The pedal features a dedicated tuner out and minimum volume control. It can even be used as an expression pedal for other instruments instead of simply as a volume pedal.
Dunlop DVP3 Volume X
Dunlop's Cry Baby Wah expression pedal is world-famous. The company furthers its name in the expression pedal game with the Dunlop DVP3 Volume X.
The Dunlop DVP3 Volume X is capable of beautifully smooth volume swells. It also doubles as an external expression controller for other pedals and instruments.
The pedal looks durable, and it is, featuring an aluminum chassis, aggressive non-slip tread, and our patent-pending Low Friction Band-Drive. Not only is the DVP3 rugged, but it's also very comfortable to use.
Use the internal pot to set the minimum level of the parameter you’re controlling with the rocker and/or flip the internal switch to reverse the function of the heel-down/toe-down positions.
Like many great volume pedals, Dunlop's DVP3 also has a convenient tuner output for silent tuning.
Last up on the list of the top 5 volume pedals is the Lehle Mono.
The Lehle Mono does things a bit differently. It's equipped with a precise magnetic sensor enabling it to operate almost wear-free.
Using the Hall effect, the pedal moves a built-in magnet, the distance of which is measured by the Hall sensor, which controls a VCA. The VCA then adjusts the output level/volume of the pedal.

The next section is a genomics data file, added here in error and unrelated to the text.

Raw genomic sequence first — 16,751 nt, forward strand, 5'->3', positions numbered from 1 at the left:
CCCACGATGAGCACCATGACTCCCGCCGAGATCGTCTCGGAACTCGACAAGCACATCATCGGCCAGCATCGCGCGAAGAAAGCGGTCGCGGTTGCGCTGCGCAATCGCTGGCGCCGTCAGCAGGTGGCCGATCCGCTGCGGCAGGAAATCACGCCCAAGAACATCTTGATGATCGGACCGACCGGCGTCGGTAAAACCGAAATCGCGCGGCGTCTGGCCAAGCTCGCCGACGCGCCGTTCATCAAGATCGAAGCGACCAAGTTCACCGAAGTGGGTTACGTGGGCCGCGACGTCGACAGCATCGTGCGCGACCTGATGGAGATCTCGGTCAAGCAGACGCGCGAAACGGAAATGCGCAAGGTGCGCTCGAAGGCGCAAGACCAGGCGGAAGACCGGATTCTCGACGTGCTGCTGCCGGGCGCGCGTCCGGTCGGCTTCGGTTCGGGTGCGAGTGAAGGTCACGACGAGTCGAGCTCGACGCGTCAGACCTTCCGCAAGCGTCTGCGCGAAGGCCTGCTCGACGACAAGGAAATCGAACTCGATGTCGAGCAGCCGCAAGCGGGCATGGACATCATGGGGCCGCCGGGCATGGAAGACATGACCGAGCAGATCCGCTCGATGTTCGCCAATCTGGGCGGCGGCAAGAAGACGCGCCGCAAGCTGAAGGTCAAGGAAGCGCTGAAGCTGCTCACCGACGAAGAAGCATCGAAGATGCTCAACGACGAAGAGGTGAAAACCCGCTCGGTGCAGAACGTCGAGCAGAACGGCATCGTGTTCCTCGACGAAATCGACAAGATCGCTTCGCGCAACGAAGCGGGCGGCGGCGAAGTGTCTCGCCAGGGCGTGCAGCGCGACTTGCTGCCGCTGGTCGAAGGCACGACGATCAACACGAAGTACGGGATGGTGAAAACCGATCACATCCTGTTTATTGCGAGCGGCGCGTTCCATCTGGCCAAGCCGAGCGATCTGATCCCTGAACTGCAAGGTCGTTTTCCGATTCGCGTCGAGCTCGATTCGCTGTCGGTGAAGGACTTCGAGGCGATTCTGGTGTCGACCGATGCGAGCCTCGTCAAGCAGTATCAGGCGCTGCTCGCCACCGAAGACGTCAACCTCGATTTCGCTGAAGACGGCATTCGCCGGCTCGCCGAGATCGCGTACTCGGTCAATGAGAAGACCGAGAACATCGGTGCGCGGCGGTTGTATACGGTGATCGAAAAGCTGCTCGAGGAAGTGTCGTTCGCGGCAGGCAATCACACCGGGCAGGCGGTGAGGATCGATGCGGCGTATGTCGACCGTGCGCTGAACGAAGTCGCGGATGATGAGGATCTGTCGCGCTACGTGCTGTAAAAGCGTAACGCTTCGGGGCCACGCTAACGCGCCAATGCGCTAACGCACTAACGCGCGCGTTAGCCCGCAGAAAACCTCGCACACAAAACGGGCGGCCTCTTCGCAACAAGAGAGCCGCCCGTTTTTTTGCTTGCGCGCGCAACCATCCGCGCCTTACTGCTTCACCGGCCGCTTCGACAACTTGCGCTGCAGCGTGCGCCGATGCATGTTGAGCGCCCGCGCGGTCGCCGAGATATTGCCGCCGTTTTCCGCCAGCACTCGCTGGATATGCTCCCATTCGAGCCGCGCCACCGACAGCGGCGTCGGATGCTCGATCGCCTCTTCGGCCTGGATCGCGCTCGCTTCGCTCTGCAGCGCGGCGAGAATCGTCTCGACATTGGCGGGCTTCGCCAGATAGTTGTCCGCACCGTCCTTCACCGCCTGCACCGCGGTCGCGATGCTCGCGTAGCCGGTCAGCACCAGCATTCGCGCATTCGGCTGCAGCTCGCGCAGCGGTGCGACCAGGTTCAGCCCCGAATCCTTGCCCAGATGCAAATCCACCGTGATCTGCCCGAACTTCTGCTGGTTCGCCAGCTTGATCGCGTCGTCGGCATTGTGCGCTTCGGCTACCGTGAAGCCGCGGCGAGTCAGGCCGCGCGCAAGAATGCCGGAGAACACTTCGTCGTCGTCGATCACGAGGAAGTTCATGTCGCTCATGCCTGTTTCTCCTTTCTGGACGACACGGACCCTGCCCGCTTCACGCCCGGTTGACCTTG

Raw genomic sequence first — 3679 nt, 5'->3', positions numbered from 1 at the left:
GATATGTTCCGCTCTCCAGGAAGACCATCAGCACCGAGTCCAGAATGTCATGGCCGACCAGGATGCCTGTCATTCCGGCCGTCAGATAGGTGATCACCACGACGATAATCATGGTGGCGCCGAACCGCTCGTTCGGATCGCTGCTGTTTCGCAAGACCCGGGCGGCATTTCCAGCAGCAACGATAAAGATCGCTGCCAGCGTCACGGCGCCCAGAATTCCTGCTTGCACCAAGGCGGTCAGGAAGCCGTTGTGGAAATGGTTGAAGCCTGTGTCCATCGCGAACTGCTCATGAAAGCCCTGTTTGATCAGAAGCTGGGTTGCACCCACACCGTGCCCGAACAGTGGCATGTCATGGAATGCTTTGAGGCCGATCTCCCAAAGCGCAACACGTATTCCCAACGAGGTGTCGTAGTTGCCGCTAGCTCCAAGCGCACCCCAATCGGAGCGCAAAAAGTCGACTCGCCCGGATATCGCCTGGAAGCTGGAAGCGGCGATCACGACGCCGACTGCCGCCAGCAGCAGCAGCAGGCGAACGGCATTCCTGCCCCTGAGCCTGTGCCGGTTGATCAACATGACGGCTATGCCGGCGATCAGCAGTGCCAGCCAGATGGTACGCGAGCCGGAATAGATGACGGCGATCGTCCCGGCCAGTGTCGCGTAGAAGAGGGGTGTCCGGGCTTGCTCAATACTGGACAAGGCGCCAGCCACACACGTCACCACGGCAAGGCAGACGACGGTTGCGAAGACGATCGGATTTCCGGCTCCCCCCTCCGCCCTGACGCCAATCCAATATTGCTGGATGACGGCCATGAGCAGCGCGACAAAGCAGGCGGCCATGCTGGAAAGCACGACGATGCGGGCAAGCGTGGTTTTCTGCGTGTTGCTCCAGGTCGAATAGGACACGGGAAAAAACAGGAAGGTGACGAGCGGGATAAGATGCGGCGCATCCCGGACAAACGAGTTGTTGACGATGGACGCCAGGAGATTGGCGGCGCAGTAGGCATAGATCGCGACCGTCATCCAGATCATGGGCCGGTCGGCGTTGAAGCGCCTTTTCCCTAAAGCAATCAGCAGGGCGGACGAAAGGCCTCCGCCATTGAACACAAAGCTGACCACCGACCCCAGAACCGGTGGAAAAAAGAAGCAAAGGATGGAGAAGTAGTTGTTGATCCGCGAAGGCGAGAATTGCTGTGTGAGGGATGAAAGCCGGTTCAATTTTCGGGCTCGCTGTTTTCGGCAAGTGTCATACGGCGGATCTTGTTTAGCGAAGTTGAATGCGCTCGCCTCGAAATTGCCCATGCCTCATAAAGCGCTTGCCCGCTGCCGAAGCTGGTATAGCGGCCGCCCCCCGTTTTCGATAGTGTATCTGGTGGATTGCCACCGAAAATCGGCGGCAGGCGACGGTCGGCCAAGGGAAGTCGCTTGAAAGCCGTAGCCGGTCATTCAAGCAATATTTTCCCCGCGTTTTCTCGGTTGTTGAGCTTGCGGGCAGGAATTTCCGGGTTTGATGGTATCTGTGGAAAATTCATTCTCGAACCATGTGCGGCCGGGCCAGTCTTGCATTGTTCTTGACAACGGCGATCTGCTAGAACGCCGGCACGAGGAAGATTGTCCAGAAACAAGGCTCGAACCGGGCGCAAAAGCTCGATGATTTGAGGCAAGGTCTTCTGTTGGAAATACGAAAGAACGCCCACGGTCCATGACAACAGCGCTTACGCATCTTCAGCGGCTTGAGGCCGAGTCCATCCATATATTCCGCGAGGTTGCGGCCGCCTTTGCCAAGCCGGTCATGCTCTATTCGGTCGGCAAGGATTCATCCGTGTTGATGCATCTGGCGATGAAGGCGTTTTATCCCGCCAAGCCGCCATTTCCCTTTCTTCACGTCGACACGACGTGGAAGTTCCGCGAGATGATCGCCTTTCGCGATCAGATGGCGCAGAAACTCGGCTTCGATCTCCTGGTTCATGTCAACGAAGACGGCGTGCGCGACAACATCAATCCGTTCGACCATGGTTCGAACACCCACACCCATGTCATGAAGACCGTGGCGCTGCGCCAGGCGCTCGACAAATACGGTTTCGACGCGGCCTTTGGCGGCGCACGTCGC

Mechanically, the pedal is smooth and comfortable. It's steady across the entire control range and transmits the full sound spectrum of the connected instrument with precision and clarity.
The pedal offers a buffered direct out that can supply a tuner, DAW or a second amp without affecting the sound. It also has a gain control that can be adjusted to boost the level up to +10 dB.
Former Top Volume Pedal Picks
Here are pedals that used to be on this list and the reasons they are no longer.
Fender FVP-1 (Discontinued)
It only makes sense that this legendary guitar company would produce pedals for their axes. The Fender FVP-1 (discontinued) was a top-performer when it comes to volume pedals. It was featured in this article in 2020 (original publishing year).
The Fender FVP-1 is a passive volume foot pedal designed for guitar, bass and other instruments.
Like the aforementioned 250K version of the Ernie Ball VP Jr., the rocker-style pedal controls volume using a passive 250 kΩ potentiometer. This allows for quiet, clean operation. We can
The pedal maintains the tone across the volume sweep with superb precision without any loss of high-end clarity (a common issue with lesser volume controls).
This compact pedal has its input, output and tuner jack on the front panel for easy access, making it an easy addition to packed pedalboards. Once it's on the board, the heavy-duty die-cast aluminum body and high-quality electronics will ensure it continues to perform for years to come.
Mission Engineering VM-1 (Discontinued)
The Mission Engineering VM-1 (discontinued/upgraded to the VM-1 Aero) was featured in this article from 2020 (original publishing year) to 2022.
The Mission Engineering VM-1 is a passive volume pedal designed primarily for use with passive electric guitar pickups. It requires no power to function properly.
The pedal is designed to last with a sealed potentiometer, point-to-point hand-wired circuitry, and a durable chassis and treadle.
The VM-1 features isolated tuner output that is engaged via a mute switch. this allows for quick and easy tuning and practically eliminates tone suck from the signal.
Choosing the right effects pedals for your applications and budget can be a challenging task. For this reason, I've created My New Microphone's Comprehensive Effects Pedal Buyer's Guide. Check it out for help in determining your next pedal/stompbox purchase.